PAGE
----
Aditya Prasanna Bhattacharya
Tearing the veil of Imran Khan’s success reveals the active role played by the military in PTI’s victory. With their pervasive influence in politics, the army continues to blur the line between civilian and military responsibilities.
This is the 1st installment in the ‘Bullets & Ballots’ series, which is an LSPR-Legally Flawed joint initiative, aimed at analysing the Pakistan General Elections.
To read this post on Legally Flawed, click here.
Democracy was supposedly restored to the Islamic ‘Republic’ of Pakistan in 2008 when General Pervez Musharaf stepped down from the Presidency. His resignation marked the end of a decade of military dictatorship. But the last decade has proved that the democratic model, at least in its current form, is not workable in Pakistan. The number of persons missing is on the rise, and the media is being muzzled more than it was under Musharaf. There is no doubt that the army has a major role to play in the actions that have led to this state of affairs. Instead of ruling the country overtly by claiming the Presidency, the army has chosen to retain implicit but effective control by using a combination of intimidation tactics and political influence.
After 2008, the army promised to implement a policy called ‘return to the barracks’. But clearly, this was little more than a facade for entrenching military influence into the political arena. In addition to exercising influence from behind the scenes, the army still retains a huge amount of real control. Foreign and defence policy, in addition to full control of Pakistan’s substantial nuclear arsenal has remained in the hands of the military.
Pervasive influence of the Army
Nawaz Sharif recently remarked, “There was a time when we used to say (the army is) a state within a state. Now it’s a state above the state.” The dominance of the army can be understood with reference to the sharp urban-rural divide in Pakistan.
In the urbanised cities and surrounding areas, the army retains control by exercising direct influence over political leaders, and by suppressing media agencies. In terms of direct pecuniary interests in urban areas, the army runs a sprawling business empire that covers sectors like banking, investment, education, and real estate. This portfolio, which is used by military officials as a retirement fund of sorts, has been estimated to be as high as $10 billion. To ensure the sustained security of these business interests, the army has a vested interest in retaining political control in the urban areas of Pakistan.
As far as the rural areas are concerned, it is no secret that villagers do not weigh ideologies and electoral claims before casting their vote. They vote as their feudal lords direct them to. These landowners, who are essentially power brokers, back the party that will advance their interests. In a recent article titled ‘Where Democracy is a Terrifying Business’, published on the New York Times, Ali Akbar Natiq has asserted that the military is the ‘biggest feudal lord and landowner’ in the villages. A huge number of farmers work as sharecroppers on land owned by the military, and their vote is entirely decided by the Generals. Moreover, soldiers have been known to confiscate ballot boxes in rural electorates to subvert the counting process altogether.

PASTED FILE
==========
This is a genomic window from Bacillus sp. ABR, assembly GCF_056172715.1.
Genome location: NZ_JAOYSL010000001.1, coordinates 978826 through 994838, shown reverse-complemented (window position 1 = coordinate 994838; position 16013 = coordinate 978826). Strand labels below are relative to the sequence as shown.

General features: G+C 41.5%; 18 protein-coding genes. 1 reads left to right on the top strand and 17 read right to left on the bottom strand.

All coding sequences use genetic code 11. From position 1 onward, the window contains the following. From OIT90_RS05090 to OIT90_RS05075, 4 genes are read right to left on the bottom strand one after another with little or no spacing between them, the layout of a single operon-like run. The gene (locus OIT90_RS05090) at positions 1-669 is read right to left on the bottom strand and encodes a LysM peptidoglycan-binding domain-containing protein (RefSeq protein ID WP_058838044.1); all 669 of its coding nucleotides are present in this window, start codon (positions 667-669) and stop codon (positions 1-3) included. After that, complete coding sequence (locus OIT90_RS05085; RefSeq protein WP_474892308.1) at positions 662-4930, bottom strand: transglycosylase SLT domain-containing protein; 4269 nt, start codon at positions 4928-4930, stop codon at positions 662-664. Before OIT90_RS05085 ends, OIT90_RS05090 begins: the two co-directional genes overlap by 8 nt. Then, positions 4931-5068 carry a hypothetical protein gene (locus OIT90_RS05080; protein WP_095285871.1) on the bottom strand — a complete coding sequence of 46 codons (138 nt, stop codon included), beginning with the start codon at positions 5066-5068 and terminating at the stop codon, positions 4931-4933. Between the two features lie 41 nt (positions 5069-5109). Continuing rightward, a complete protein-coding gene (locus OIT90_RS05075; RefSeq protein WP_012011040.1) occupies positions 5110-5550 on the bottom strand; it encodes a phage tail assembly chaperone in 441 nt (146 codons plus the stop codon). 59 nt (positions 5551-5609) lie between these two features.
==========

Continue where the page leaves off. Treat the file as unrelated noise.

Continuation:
In order to maintain its privileged position, the army has been known to engender and sustain conflict both within Pakistan by allegedly sponsoring militant groups, and in neighbouring states like India, by maintaining a permanent military confrontation. It is no surprise, therefore, that the army unseats democratically elected leaders who attempt to oppose the army’s hegemony. In a bloodless military coup in 1999, General Pervez Musharaf seized control of the government from the democratically elected Prime Minister Nawaz Sharif, who at the time, was on the verge of relieving Musharaf of his command. Last year, Sharif was removed from office for the second time again due to corruption charges. But as has been explained subsequently, it is widely accepted that this removal was engineered by the army. This was deemed necessary as Sharif had become extremely outspoken against the military’s toxic influence on Pakistan’s polity.
It is clear that the army wants a Prime Minister who is more compliant, and will either actively support the military, or at the very least, follow a policy of deference and non-interference. While it is unclear which of these policies Imran Khan will follow, there is no doubt that as far as the military establishment is concerned, Mr. Khan is the chosen one.
Imran Khan’s road to power
In the previous general election held in 2002, Imran Khan’s Tehreek-e-Insaf (PTI) managed to win only one seat in Parliament: Mr. Khan’s own. When compared to the 115 seats that the PTI has just won, which makes it the single largest party, the difference is stark. In addition to the wave of popularity that Mr. Khan’s anti-corruption/pro-stability rhetoric has managed to garner, the army has clearly played a major role in his victory.